Consisting of familiar foods inspired by her upbringing, the flavors feel authentic. Some of the offerings include heirloom tomato carpaccio with a tasty and tangy vegan feta, pappardelle made from beets, seasoned squash ravioli and an unforgettable tiramisu as the finale. Williams’ new menu is a fine dining experience vegans and non-vegans alike can enjoy. She says she wants people to walk away feeling a sense of hope, and that when they share, “I didn’t know you could do that with this type of food,” that’s how she knows she’s on the right track.
If you’re looking for some momentary respite from quarantine, while supporting small businesses during the pause of outdoor dining, Chef Mimi will be offering a condensed version of the tasting menu as take-out for two. The dinner package will include a salad, appetizer, pasta, dessert, and likely, two non-alcoholic drinks.
There will be 25 of these dinner plates available to all guests and can be pre-ordered on Tock. The dinner package will be available every Friday and Saturday for pick-up, from 6PM-8PM.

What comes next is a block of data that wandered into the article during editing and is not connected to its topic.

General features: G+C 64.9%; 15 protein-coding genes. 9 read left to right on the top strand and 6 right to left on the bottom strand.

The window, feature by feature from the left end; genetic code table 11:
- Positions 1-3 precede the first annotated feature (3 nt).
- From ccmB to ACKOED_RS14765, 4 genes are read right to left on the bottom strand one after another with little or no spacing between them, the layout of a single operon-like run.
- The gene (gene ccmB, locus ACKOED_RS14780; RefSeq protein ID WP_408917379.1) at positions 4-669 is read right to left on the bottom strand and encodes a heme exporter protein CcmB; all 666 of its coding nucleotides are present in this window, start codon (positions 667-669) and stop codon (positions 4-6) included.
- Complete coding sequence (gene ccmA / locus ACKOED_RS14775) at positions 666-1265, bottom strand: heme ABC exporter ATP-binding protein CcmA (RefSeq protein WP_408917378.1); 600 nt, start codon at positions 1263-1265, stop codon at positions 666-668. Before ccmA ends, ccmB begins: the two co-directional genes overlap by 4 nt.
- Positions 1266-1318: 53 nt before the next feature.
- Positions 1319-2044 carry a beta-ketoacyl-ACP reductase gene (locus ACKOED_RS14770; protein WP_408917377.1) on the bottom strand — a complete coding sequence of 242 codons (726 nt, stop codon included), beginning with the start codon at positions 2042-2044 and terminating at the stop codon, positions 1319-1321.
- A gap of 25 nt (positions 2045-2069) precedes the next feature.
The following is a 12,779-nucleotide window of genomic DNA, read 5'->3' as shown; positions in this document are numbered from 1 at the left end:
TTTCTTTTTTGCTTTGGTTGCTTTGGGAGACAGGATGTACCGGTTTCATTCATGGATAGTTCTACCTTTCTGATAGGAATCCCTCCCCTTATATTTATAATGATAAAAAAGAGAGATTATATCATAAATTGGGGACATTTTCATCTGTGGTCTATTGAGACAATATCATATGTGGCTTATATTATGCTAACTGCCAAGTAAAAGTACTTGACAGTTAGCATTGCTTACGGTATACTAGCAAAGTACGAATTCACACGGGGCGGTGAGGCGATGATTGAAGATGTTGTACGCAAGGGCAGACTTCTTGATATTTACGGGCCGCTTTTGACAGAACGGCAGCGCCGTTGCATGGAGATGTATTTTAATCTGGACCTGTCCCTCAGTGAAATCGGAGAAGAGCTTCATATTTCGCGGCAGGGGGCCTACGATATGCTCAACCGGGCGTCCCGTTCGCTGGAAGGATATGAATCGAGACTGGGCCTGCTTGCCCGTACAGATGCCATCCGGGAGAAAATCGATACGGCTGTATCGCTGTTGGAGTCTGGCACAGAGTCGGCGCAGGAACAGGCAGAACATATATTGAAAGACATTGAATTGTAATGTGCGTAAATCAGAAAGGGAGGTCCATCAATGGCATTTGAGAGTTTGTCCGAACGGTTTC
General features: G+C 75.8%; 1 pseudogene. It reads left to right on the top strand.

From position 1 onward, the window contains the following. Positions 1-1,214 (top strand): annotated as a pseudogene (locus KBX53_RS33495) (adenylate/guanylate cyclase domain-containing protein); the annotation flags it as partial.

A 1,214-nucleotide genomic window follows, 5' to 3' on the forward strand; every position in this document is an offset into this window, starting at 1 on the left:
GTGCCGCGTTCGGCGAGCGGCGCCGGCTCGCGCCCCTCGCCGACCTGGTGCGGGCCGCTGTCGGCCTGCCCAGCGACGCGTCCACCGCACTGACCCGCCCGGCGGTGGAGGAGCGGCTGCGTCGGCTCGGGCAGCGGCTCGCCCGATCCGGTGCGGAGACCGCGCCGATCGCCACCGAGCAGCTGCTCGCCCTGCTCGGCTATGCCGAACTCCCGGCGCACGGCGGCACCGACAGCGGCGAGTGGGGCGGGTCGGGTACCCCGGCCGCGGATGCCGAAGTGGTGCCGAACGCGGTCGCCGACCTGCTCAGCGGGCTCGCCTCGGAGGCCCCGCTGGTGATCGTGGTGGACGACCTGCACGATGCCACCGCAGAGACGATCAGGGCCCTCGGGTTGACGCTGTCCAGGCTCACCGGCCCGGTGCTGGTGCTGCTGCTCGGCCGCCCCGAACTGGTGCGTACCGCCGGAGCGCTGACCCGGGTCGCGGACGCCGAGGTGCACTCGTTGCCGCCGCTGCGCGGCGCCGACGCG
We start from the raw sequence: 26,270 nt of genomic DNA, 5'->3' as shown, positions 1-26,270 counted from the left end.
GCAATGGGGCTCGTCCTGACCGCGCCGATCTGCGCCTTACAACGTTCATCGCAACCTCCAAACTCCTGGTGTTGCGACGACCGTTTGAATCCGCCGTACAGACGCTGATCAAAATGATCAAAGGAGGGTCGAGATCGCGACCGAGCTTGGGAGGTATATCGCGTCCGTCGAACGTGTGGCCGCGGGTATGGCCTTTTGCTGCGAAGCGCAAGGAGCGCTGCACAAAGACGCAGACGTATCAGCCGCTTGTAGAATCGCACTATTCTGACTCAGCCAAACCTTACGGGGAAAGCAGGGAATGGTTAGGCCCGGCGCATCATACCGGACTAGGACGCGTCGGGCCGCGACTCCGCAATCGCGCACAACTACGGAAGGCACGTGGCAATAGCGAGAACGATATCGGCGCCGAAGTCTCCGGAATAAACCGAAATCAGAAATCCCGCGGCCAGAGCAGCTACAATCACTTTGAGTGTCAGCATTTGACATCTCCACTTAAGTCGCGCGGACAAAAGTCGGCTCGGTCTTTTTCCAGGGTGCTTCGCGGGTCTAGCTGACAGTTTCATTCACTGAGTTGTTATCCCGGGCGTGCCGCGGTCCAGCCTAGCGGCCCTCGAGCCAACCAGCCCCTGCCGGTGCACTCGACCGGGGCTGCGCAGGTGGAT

In a move to further position themselves as a grocery store alternative to ground beef, Beyond Meat is taking a page out of the beef industry’s playbook. They’re going to start selling blends of their plant-based product that vary based on fat content.
The new forms don’t have official names yet, but one is being touted as the “brand’s juiciest patty” while the other is described as the company’s “most nutritious patty yet.” To differentiate, you could almost think of them as “Extra Juicy” and “Lean.”
In terms of ground beef varieties, you could consider Beyond Meat’s regular version to be standard ground beef, “Extra Juicy” to be like 80/20 or Extra Fatty, and the “Lean” one to be like a 96/4 blend of beef.
The “juiciest patty” form still has 35% less saturated fat than 80/20 ground beef, while the “most nutritious” form has 55% less saturated fat than 80/20 ground beef.
For context, Beyond Meat’s current iteration has 5 g of saturated fat per quarter pound, and 80/20 ground beef has about 8 grams of saturated fat per quarter pound. The “juiciest patty” form should have slightly more fat than Beyond’s standard product. Meanwhile, the “most nutritious form,” at 55% less saturated fat than 80/20 beef, would have slightly less than 4 grams of saturated fat per quarter pound based on Beyond’s claims.